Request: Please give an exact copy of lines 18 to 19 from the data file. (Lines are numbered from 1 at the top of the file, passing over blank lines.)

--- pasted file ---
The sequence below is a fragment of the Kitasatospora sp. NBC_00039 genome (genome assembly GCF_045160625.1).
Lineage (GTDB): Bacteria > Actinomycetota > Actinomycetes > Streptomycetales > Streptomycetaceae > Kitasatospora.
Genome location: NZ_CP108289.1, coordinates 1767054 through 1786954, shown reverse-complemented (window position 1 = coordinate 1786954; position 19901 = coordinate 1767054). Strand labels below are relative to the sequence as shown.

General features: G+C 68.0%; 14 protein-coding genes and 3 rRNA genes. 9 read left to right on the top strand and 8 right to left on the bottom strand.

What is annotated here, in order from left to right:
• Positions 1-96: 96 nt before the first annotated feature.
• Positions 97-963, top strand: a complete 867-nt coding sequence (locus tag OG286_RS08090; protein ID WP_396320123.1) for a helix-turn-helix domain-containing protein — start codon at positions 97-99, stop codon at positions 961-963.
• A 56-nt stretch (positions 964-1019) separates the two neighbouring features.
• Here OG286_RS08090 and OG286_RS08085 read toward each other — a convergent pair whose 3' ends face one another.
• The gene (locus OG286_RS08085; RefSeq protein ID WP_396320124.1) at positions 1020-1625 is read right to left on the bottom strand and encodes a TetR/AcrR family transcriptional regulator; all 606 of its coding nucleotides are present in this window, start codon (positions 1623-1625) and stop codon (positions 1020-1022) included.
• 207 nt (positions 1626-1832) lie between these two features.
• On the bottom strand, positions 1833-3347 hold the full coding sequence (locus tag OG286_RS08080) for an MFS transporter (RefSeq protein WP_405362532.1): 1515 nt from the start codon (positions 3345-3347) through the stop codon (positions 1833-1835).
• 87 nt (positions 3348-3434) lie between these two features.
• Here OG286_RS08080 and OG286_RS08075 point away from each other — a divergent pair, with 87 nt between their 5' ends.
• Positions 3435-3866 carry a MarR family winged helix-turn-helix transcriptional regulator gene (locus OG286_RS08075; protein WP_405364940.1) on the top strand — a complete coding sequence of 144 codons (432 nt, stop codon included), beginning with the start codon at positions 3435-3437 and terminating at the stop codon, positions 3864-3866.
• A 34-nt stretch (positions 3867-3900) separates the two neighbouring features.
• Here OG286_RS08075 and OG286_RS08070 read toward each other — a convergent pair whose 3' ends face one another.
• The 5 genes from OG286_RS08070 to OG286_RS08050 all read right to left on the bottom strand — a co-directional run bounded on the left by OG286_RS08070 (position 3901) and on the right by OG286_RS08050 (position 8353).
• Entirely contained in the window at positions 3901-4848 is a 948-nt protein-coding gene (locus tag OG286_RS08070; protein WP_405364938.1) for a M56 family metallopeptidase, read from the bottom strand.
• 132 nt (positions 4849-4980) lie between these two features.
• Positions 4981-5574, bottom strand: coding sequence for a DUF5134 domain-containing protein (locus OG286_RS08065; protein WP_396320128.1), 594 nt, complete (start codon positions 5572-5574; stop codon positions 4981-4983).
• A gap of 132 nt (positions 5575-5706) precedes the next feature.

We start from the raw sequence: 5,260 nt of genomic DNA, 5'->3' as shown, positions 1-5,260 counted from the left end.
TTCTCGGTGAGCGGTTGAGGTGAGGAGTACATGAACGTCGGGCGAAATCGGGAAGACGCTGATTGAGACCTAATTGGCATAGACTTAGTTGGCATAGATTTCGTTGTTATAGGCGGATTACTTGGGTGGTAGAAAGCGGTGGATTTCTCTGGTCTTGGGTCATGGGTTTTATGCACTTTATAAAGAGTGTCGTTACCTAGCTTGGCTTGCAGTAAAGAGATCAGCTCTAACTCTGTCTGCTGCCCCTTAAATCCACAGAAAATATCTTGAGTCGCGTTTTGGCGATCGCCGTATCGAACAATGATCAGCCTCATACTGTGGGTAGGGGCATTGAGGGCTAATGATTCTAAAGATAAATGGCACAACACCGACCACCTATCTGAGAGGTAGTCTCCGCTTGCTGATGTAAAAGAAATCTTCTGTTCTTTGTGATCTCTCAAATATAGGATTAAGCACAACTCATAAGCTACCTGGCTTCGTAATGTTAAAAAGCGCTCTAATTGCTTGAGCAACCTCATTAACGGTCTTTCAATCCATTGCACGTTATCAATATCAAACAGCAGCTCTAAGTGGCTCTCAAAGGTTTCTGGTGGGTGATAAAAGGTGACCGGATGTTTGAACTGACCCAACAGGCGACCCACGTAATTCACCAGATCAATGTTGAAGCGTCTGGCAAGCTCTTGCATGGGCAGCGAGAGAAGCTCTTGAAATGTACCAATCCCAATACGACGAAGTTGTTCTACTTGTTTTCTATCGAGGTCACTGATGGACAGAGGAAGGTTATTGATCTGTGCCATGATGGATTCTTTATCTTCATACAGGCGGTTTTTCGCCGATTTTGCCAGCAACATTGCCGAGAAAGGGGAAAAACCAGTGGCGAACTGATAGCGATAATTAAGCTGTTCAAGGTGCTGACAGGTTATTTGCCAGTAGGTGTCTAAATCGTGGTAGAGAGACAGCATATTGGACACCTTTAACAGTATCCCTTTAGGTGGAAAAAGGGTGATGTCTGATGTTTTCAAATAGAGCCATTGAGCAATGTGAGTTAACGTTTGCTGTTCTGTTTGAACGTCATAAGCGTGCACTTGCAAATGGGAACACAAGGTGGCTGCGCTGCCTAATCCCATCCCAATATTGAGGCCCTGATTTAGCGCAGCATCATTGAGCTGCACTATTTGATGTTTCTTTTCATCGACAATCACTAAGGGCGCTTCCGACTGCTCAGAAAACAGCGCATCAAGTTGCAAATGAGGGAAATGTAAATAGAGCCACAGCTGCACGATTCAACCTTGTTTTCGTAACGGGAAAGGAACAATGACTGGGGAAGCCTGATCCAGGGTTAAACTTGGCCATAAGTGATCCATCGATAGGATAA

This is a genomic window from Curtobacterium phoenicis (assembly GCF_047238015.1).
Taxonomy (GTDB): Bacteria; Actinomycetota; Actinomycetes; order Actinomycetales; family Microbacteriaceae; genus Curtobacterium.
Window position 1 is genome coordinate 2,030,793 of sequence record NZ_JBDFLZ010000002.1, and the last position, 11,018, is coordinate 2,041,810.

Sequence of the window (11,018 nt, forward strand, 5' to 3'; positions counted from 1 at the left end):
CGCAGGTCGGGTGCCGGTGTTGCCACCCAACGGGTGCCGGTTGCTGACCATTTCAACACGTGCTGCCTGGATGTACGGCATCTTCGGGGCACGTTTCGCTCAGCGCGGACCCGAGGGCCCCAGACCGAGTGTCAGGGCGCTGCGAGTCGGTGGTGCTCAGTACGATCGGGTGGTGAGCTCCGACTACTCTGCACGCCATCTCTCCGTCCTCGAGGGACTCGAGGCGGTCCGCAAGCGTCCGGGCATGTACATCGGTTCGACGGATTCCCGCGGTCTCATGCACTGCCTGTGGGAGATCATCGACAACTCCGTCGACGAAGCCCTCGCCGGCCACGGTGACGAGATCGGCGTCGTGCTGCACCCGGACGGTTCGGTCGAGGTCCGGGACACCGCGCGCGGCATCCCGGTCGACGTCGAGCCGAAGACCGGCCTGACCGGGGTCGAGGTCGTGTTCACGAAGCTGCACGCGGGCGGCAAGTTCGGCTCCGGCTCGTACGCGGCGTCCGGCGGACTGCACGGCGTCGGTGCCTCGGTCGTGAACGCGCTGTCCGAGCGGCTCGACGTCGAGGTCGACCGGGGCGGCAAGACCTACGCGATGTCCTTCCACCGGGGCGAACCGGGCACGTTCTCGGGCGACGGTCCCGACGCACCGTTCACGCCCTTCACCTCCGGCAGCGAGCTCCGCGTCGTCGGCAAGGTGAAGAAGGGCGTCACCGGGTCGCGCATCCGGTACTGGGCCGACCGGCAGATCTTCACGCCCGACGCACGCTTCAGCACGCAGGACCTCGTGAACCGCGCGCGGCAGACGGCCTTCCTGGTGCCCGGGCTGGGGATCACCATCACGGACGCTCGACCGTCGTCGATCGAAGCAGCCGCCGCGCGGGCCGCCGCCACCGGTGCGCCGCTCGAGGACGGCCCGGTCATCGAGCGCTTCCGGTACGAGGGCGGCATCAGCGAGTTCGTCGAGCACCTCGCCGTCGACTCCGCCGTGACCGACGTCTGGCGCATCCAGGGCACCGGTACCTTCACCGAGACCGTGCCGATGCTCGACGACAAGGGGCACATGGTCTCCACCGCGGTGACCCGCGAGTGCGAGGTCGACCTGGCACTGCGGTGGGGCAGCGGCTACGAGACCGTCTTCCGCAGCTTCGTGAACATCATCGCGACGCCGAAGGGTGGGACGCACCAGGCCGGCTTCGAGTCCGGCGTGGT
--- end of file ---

• The 5 genes from OG286_RS08070 to OG286_RS08050 all read right to left on the bottom strand — a co-directional run bounded on the left by OG286_RS08070 (position 3901) and on the right by OG286_RS08050 (position 8353).
• Entirely contained in the window at positions 3901-4848 is a 948-nt protein-coding gene (locus tag OG286_RS08070; protein WP_405364938.1) for a M56 family metallopeptidase, read from the bottom strand.